The National Trust is today (Monday 20 March) launching its annual blossom campaign, which aims to bring the beauty of blossom to more people and to celebrate the start of spring.

 However, due to repeated cold snaps particular in recent weeks and the driest February in thirty years, Britons may need to wait a little longer than usual to be able to enjoy nature’s most beautiful displays, as cold temperatures, wind and snow lead to difficult conditions for flowering trees and hedgerows across England, Wales and Northern Ireland.

 Fortunately, the British public should not have to wait long for nature to give its great show of blossom, as a milder and wetter April should counteract the past dryness and the snow is unlikely to have any effects on the beauty of blossom once the trees are in full flower.

 Andy Jasper, Head of Gardens and Parklands at the National Trust said: “A number of factors can influence the timing of the emergence of blossom, temperature being the principal one.  While we had a mild winter overall, the recent cold snaps have affected how quickly nature progresses, and we can see the effects of this across many of our gardens with blooms delayed.

 “Luckily, snow doesn’t generally affect the blossom in the long run – it’s late frost that can really impact the display of blossom, fruiting and harvests – and the cold snap has happened before the buds have tried to bloom in most cases, so we are still in line for a truly incredible show where the delayed blossom will burst forth in waves across the country like an amazing Mexican floral wave – marking the reassuring moment that spring has arrived.

 “I hope that when temperatures start rising again, the National Trust’s blossom campaign will play a part in encouraging everyone to take ten minutes to step outside and to really stop and look at the new life bustling all around us, as it greatly enriches all of our lives.”

 Despite many blooms being on ‘pause’, gardens in the south-west appear to be bucking the trend, remaining a haven for early blossom.  Cornish gardens in particular have been largely unaffected.

David Bouch, Head Gardener at Cotehele in the Tamar Valley said: “Although many parts of the country have seen a recent snowy cold snap, fortunately due to the slightly protected Tamar valley we’ve managed to escape this at Cotehele. Although the north easterly winds have possibly paused the onset of spring by a few days/weeks, we are already starting to see emerging buds of blossom on our magnolias and blackthorns  in our shelter belts around Mother Orchard and the greater estate.

“There’s nothing like a cold snap for thrusting the magnificent spots of colour that daffodils bring to early spring gardens and this year more than ever they seem to be peeking their heads above the cold and hard ground.  Though no snow has touched the ground at Cotehele so far, drifts of white snowdrops are making way to the thousands of crocus coming into full flower with quick succession of snakeshead fritillaries, daffodils and then eventually bluebells will create a tapestry of colours over the coming weeks

“We expect spring with all its blooms to create a wonderful display, the cold weather is holding back the grass so we expect there to be no competition spoiling an exciting display. Springtime at Cotehele is a season not to be missed and will not disappoint.”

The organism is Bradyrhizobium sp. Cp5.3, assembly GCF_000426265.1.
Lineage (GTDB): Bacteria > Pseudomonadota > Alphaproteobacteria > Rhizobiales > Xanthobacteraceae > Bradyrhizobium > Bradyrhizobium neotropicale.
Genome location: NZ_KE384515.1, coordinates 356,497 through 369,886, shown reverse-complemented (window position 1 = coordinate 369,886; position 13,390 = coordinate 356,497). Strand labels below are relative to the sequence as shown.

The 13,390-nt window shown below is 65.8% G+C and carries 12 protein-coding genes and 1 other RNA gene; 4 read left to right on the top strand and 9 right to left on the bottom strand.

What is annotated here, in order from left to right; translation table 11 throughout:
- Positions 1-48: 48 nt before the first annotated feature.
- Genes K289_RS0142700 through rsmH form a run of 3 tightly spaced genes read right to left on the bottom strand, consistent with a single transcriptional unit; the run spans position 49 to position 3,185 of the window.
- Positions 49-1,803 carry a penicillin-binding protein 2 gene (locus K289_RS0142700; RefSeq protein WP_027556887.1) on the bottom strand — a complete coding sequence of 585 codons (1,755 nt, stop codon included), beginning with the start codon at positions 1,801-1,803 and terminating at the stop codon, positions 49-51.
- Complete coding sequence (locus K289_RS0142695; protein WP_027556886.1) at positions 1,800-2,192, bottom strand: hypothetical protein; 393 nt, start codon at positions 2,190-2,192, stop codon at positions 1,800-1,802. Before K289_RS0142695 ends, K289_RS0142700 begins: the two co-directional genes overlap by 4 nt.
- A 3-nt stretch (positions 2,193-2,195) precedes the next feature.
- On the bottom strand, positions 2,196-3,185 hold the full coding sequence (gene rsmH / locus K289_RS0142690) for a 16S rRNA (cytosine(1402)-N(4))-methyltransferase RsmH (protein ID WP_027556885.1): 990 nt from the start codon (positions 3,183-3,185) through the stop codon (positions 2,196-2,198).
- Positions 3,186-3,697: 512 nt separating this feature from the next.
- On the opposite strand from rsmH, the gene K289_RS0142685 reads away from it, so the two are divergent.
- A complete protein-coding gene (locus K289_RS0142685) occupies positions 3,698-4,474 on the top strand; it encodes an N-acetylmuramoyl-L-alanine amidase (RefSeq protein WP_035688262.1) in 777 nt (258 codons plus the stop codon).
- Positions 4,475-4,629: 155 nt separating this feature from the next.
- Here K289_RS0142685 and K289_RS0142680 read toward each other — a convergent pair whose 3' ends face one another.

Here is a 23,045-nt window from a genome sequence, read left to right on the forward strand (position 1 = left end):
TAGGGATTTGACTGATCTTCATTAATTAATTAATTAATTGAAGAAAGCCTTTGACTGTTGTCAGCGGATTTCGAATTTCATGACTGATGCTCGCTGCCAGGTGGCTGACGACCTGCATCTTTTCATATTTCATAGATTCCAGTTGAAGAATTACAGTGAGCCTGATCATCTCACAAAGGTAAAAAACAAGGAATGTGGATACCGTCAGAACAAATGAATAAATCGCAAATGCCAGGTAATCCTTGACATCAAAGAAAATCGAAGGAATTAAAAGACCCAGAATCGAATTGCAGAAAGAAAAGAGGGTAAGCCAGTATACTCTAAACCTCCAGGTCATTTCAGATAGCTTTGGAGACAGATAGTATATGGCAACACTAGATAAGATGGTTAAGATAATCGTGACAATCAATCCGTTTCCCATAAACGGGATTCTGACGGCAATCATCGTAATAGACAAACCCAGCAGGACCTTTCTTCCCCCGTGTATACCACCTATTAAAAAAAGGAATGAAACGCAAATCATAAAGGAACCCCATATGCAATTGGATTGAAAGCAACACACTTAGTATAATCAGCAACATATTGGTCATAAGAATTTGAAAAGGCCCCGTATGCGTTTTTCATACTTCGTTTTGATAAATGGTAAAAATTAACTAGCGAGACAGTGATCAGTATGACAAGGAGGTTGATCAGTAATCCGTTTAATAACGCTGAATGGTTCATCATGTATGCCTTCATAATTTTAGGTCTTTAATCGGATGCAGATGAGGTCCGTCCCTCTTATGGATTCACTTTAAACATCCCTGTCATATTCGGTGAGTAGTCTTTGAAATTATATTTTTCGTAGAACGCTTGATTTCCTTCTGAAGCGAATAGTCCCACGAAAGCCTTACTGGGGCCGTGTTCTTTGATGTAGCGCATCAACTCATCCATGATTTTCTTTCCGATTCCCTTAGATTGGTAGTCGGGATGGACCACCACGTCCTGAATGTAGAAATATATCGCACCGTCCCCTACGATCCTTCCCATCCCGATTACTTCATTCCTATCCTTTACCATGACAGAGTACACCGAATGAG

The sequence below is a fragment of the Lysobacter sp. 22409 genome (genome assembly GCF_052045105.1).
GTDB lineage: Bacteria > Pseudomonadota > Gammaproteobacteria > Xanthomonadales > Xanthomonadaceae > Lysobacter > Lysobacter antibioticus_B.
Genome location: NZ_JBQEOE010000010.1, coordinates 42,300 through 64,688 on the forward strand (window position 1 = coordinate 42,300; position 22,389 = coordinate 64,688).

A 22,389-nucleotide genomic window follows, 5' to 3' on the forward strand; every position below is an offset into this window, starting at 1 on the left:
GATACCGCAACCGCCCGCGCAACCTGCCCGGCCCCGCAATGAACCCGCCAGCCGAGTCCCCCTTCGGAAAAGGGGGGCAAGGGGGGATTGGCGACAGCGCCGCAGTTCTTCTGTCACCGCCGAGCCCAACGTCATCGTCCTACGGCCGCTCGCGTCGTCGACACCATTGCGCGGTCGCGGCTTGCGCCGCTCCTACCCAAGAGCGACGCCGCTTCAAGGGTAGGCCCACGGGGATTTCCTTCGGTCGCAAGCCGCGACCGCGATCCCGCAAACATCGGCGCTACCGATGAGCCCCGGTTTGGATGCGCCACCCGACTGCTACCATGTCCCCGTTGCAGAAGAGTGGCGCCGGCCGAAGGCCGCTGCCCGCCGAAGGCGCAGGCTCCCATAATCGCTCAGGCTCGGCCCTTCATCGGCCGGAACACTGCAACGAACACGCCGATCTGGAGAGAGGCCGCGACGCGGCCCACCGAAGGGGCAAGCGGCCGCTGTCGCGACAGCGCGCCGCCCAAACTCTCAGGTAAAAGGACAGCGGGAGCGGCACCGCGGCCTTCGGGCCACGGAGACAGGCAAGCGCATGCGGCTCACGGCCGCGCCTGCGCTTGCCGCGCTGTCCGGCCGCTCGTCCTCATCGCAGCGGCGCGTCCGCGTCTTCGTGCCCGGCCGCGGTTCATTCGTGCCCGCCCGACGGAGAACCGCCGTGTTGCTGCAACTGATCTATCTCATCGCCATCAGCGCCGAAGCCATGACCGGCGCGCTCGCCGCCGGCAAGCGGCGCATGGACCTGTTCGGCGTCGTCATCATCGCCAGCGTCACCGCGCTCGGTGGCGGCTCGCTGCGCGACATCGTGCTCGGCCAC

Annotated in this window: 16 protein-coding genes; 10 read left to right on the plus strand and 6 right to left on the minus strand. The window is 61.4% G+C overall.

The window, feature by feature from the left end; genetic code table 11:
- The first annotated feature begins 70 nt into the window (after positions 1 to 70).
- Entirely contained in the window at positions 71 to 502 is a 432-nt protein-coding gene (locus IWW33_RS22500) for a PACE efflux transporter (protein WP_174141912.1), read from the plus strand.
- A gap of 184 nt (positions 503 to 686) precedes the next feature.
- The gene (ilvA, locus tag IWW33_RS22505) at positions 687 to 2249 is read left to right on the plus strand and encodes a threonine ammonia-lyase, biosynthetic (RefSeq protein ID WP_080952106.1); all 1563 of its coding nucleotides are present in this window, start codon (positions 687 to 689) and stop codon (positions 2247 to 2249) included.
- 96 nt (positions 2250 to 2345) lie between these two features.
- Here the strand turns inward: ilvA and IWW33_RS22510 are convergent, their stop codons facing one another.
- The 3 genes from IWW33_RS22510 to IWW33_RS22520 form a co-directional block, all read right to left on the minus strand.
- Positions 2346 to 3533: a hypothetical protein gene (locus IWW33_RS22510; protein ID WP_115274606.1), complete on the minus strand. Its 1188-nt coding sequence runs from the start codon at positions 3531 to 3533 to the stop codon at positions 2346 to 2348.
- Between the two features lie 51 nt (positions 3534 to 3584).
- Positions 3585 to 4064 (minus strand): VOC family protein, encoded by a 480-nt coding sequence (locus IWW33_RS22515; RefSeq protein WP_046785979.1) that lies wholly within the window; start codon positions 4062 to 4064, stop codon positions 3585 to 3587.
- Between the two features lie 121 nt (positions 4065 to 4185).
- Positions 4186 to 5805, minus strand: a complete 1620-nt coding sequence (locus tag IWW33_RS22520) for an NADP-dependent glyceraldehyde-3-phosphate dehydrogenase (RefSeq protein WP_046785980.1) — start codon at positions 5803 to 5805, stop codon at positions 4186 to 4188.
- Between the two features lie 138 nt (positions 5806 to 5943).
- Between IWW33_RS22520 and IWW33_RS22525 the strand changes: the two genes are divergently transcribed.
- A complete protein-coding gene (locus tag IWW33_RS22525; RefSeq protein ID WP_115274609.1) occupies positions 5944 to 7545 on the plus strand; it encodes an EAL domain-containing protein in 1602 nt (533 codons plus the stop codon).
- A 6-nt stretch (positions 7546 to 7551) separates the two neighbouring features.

Will Woodman, Head Gardener for Knightshayes in Devon said: “The Magnolias on Holly's Lawn have started to bloom and are likely to look amazing. We're keeping our fingers crossed for less snow as once things bloom, they can be very sensitive to changes in the temperature, likewise for heavy rain.

 “This follows on from rhododendrons and camelias, which have been out for a while in the most sheltered areas of the garden where they're more protected from poor weather – these are usually the places you find my gardens team hiding when the weather is poorer too. We're hoping for a nice warm Easter now, as with a little more warmth and encouragement, the display should be amazing.”

 James Grainger, Head Gardener at Coleton Fishacre in South Devon said: “The buds in our garden are currently swelling, but I'd expect the peak display to be perhaps a week later than usual this year. A dip in temperatures towards the end of February and beginning of March has slowed the pace of growth somewhat in the garden. February was also an unusually dry month this year, so the reduced availability of water at the start of the growing season may also have an impact on the rate at which the flower buds develop.

“I'd anticipate the blossom peaking around Easter this year, but this is dependent on what weather we experience between now and the start of April.”

 Lauren Hutchinson at Greenway in South Devon said: “The banks are full of bright spring colour, from primroses to daffodils and narcissus. Overhead, the large petals of magnolia trees bloom in shades of pink and white, while in the Peach House the early blossom from the almond trees is in display. Max Mallowan, Agatha Christie's husband has a Magnolia at Greenway which is always magnificently in bloom this time of year, and despite the winds is still going strong. It came out just in time for the opening of the property this year and has lasted a lot longer than previous years.

Aby Davis at Lacock in Wiltshire said: "The blossom in the courtyard is blooming beautifully, with the garden team hopeful for the apricot blossom to prove fruitful this summer. Lots of discussion as to whether jam or crumble is preferable! Meanwhile the apple trees in the orchard are showing early signs of blossom getting ready to appear in the next month or so. We also have magnolia by the Great Hall looking ready to bloom."